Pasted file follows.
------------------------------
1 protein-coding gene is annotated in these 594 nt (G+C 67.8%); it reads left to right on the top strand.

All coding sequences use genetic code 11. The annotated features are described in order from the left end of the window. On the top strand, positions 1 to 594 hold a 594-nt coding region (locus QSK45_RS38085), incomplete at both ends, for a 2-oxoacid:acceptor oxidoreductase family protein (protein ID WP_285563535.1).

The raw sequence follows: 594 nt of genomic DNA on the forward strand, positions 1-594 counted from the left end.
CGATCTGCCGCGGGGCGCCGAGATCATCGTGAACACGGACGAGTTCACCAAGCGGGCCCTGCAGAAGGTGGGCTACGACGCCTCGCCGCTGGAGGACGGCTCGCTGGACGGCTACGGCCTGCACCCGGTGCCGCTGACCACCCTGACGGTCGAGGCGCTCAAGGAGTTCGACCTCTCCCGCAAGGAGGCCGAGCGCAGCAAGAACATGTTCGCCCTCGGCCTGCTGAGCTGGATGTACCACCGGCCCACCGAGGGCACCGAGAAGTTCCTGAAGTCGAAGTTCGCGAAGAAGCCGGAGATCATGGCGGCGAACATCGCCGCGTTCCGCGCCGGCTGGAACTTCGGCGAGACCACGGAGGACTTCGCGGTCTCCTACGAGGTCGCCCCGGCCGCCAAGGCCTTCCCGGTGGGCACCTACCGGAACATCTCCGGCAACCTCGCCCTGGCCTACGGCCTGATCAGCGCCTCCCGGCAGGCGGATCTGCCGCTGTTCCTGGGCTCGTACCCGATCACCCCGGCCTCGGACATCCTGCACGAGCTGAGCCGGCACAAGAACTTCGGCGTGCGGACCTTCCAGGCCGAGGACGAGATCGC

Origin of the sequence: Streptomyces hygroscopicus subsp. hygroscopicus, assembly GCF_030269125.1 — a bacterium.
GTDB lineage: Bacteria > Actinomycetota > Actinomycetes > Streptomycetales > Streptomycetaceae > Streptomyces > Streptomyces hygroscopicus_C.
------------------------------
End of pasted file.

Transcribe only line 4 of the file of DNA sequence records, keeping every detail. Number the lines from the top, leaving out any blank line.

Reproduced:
CGATCTGCCGCGGGGCGCCGAGATCATCGTGAACACGGACGAGTTCACCAAGCGGGCCCTGCAGAAGGTGGGCTACGACGCCTCGCCGCTGGAGGACGGCTCGCTGGACGGCTACGGCCTGCACCCGGTGCCGCTGACCACCCTGACGGTCGAGGCGCTCAAGGAGTTCGACCTCTCCCGCAAGGAGGCCGAGCGCAGCAAGAACATGTTCGCCCTCGGCCTGCTGAGCTGGATGTACCACCGGCCCACCGAGGGCACCGAGAAGTTCCTGAAGTCGAAGTTCGCGAAGAAGCCGGAGATCATGGCGGCGAACATCGCCGCGTTCCGCGCCGGCTGGAACTTCGGCGAGACCACGGAGGACTTCGCGGTCTCCTACGAGGTCGCCCCGGCCGCCAAGGCCTTCCCGGTGGGCACCTACCGGAACATCTCCGGCAACCTCGCCCTGGCCTACGGCCTGATCAGCGCCTCCCGGCAGGCGGATCTGCCGCTGTTCCTGGGCTCGTACCCGATCACCCCGGCCTCGGACATCCTGCACGAGCTGAGCCGGCACAAGAACTTCGGCGTGCGGACCTTCCAGGCCGAGGACGAGATCGC